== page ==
1. Good point.

    I think that one way to demonstate doubt in work would be a thought experiment in which you compare two clerics (or priests) of different religions that each claim that their own god created the world.

    Each cleric gains divine power from their deity and feels that their faith and the power of their god/goddess given to them via their spells is 'proof' that the teaching of their religion must be correct.

    If you could cast a Detect Lie spell on each cleric and that spell showed that one cleric was lying and the other was telling the truth, it would possibly cause the collapse in faith in one of those two religions.

    I would therefore say that — in game terms — a lie is a concious decision to mislead and that if someone truely believes something, even if it is incorrect, telling that mistaken fact to others would not be a lie. In other words, I would argue that — in game terms — both clerics *are* telling the truth, despite the fact that what each one says is mutually exclusive.

    The same would apply if other spells, or travel to the Outer Planes could turn up 'proof' that one religion or the other was wrong. And, to be honest, even if the player characters saw what they *thought* was proof, it would be entirely possible that the rival deity was feeding them false information, in order to trick them into making claims that damage the standing of the other deity.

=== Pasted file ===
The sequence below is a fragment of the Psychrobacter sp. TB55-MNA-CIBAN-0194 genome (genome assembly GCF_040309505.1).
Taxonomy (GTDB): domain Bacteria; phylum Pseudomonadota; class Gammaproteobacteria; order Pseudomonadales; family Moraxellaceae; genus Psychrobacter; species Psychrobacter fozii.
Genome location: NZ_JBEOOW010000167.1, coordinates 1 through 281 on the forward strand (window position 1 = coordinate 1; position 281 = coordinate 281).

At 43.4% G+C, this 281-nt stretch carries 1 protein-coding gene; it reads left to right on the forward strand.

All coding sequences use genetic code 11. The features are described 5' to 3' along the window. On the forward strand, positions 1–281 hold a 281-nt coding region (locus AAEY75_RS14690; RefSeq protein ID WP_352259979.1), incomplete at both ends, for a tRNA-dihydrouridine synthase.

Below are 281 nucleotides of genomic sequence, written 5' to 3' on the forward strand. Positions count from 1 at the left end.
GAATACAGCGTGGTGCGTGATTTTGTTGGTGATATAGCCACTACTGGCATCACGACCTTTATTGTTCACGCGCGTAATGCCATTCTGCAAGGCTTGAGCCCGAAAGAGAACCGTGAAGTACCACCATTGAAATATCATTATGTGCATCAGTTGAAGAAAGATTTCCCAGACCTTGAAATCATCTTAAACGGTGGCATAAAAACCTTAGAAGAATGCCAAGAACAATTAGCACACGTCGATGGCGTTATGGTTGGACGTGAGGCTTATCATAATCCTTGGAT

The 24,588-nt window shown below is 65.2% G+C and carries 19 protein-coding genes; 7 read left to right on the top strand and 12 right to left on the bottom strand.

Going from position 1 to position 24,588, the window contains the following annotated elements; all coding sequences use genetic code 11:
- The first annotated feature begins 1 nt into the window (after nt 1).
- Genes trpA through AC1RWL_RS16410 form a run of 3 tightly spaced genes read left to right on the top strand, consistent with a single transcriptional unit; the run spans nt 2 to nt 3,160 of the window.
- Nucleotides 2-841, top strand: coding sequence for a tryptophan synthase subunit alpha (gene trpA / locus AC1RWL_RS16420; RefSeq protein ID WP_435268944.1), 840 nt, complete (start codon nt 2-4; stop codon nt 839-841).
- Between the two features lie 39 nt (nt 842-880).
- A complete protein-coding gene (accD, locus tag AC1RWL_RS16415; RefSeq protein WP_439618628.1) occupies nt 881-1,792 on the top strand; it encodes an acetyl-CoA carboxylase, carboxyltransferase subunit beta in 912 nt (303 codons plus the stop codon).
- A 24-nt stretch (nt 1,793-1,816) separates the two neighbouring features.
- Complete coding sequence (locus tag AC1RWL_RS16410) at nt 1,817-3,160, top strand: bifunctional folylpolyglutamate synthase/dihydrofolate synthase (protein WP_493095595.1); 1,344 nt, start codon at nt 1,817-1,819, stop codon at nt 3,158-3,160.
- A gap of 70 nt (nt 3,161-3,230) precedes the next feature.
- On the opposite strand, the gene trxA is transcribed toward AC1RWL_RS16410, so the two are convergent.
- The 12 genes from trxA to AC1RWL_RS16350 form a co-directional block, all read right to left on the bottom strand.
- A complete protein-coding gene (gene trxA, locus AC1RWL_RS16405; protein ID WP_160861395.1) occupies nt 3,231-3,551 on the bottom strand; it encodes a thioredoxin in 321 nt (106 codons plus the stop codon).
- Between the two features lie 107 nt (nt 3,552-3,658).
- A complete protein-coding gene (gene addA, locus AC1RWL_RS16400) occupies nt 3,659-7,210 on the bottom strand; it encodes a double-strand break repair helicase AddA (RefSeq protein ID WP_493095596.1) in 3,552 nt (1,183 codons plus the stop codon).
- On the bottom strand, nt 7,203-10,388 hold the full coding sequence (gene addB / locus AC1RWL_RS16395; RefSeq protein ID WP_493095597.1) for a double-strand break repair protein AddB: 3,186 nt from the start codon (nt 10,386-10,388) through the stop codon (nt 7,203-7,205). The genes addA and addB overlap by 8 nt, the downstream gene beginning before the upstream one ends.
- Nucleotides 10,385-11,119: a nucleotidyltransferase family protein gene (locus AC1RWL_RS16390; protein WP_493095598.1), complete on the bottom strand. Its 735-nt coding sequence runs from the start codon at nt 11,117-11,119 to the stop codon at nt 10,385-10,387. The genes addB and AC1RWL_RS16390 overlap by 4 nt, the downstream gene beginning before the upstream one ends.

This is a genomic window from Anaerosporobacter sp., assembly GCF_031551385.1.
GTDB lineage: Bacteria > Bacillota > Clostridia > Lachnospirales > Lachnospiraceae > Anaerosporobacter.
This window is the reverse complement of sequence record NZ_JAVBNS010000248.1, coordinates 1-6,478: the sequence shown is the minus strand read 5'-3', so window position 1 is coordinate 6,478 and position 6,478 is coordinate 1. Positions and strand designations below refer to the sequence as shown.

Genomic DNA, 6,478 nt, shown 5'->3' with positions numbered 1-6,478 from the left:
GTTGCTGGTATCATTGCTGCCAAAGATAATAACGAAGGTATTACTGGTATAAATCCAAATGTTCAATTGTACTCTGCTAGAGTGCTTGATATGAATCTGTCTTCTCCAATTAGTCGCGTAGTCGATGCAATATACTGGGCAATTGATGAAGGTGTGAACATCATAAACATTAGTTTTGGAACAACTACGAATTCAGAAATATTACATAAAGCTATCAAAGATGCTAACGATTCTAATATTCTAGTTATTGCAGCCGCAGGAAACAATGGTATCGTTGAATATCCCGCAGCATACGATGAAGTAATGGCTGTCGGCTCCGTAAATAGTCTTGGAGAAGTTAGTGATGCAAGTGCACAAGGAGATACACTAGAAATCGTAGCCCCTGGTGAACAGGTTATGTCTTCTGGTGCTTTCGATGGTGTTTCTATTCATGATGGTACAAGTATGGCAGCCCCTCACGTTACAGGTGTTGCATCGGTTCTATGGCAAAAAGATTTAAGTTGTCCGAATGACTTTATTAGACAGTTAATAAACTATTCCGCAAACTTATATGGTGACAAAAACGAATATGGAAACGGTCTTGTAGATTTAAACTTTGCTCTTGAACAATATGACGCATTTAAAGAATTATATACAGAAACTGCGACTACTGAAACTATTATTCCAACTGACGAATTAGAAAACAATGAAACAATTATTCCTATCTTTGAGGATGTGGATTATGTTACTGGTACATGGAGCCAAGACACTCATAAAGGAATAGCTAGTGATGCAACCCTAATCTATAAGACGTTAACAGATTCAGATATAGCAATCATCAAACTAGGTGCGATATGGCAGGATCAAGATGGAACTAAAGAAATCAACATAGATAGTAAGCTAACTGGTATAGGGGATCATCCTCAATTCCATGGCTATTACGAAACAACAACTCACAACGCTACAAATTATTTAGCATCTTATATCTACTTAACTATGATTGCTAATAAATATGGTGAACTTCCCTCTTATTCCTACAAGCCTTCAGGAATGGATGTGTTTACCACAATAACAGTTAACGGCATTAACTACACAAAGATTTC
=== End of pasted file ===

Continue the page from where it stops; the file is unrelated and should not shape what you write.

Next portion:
I think that the search for the truth should be a continually evolving thing, especially as — in a fantasy game — truth involves the work of monsters, elemental beings, avatars and deities that are all known to be able to trick other people with magic.

    I think that there would be sages that would struggle with searching out ways to remove doubt and get to the 'truth'. But sages would not be some sort of collaborative team that unveils every truth in the campaign world. While one sage might be making a name for themselves with a theory that 'proves' a certain point of view is correct, another sage could be attempting to debunk their claims. Maybe both might be sincere or maybe one might be jealous of the fame of other sages and willing to lie in order to advance their position in the world. You might even get a counter-intuitive situation where someone says something convinced that it is a lie (but unknowingly is saying the truth) and another person sincerely tries to debunk that truth with a false belief motivating them to do everything in their power to discredit the other opinion.

    Fantasy worlds are mostly based on mythology of the past and usually fit in a lot more with philosophy than scientific methodology. So generally, what is 'true' is going to be what the wisest person tells you is true.

    1. I absolutely agree. There's so much room for doubt and undermining in any fantasy game. It lends an important air of mystery, but also helps to transport the game from the realm of fantasy-story to something closer to verisimilistic reality.